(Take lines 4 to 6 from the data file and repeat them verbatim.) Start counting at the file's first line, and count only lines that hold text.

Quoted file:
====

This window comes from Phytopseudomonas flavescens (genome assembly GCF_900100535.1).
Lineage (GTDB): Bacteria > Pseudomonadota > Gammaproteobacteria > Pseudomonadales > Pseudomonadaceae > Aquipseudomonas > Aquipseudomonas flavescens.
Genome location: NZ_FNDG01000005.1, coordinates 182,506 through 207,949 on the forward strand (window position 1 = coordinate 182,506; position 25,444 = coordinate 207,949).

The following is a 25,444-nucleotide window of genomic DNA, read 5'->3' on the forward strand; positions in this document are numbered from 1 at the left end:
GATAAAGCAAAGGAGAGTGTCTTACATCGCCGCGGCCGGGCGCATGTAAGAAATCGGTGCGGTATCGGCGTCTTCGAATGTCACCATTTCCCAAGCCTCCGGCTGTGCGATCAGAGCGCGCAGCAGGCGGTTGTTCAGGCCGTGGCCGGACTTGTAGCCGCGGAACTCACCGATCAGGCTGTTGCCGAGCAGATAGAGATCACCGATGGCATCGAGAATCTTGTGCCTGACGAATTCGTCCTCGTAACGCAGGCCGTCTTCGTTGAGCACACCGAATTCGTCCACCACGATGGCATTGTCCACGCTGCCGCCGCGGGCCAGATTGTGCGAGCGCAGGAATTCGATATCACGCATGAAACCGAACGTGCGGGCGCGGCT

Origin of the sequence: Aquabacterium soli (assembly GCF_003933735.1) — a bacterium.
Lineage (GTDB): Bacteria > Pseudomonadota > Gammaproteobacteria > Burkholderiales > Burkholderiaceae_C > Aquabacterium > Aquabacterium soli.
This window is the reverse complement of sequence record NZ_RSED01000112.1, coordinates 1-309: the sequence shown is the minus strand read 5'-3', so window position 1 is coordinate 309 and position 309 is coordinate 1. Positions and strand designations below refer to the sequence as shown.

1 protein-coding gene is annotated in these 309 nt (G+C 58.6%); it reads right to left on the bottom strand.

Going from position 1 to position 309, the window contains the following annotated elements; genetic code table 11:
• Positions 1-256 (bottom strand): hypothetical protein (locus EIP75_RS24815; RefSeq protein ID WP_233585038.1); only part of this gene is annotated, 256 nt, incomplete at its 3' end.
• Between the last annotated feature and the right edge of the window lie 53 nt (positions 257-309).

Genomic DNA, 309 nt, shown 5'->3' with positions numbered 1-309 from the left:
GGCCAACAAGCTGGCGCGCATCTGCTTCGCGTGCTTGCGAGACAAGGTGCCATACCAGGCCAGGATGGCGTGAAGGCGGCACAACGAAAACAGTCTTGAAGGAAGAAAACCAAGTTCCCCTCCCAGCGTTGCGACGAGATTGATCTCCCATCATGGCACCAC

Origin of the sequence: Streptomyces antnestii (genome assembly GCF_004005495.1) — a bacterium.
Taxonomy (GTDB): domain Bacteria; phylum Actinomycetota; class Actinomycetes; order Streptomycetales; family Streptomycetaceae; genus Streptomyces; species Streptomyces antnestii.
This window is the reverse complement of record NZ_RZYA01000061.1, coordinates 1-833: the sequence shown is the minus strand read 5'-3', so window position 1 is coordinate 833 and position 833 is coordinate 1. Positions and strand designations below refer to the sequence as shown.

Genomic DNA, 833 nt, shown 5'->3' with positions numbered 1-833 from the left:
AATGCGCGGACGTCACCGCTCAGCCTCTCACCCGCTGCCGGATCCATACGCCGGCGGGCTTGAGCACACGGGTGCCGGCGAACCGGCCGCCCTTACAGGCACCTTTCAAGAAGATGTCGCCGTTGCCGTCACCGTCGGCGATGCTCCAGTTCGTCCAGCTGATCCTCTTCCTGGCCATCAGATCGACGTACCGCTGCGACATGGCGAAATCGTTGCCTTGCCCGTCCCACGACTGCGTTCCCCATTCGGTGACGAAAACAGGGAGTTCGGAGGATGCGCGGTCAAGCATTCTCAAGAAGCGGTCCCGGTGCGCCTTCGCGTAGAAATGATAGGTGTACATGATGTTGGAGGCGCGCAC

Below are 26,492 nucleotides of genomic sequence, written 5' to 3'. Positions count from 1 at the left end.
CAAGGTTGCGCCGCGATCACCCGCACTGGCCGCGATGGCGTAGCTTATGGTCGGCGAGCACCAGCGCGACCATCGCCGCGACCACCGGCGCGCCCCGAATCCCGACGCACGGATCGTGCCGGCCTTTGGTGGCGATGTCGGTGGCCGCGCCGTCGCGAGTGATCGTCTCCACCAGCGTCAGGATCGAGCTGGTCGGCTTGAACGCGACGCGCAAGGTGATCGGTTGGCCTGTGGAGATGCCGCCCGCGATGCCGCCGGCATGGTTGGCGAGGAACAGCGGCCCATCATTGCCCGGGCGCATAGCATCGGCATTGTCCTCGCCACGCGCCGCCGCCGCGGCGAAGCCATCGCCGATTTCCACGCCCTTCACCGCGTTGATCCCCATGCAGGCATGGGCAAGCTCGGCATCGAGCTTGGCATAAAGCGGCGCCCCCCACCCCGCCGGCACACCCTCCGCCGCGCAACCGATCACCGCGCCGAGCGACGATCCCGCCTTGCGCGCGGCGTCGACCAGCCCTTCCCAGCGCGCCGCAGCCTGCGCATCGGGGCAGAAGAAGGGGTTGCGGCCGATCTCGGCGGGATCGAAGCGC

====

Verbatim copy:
The following is a 25,444-nucleotide window of genomic DNA, read 5'->3' on the forward strand; positions in this document are numbered from 1 at the left end:
GATAAAGCAAAGGAGAGTGTCTTACATCGCCGCGGCCGGGCGCATGTAAGAAATCGGTGCGGTATCGGCGTCTTCGAATGTCACCATTTCCCAAGCCTCCGGCTGTGCGATCAGAGCGCGCAGCAGGCGGTTGTTCAGGCCGTGGCCGGACTTGTAGCCGCGGAACTCACCGATCAGGCTGTTGCCGAGCAGATAGAGATCACCGATGGCATCGAGAATCTTGTGCCTGACGAATTCGTCCTCGTAACGCAGGCCGTCTTCGTTGAGCACACCGAATTCGTCCACCACGATGGCATTGTCCACGCTGCCGCCGCGGGCCAGATTGTGCGAGCGCAGGAATTCGATATCACGCATGAAACCGAACGTGCGGGCGCGGCT

Origin of the sequence: Aquabacterium soli (assembly GCF_003933735.1) — a bacterium.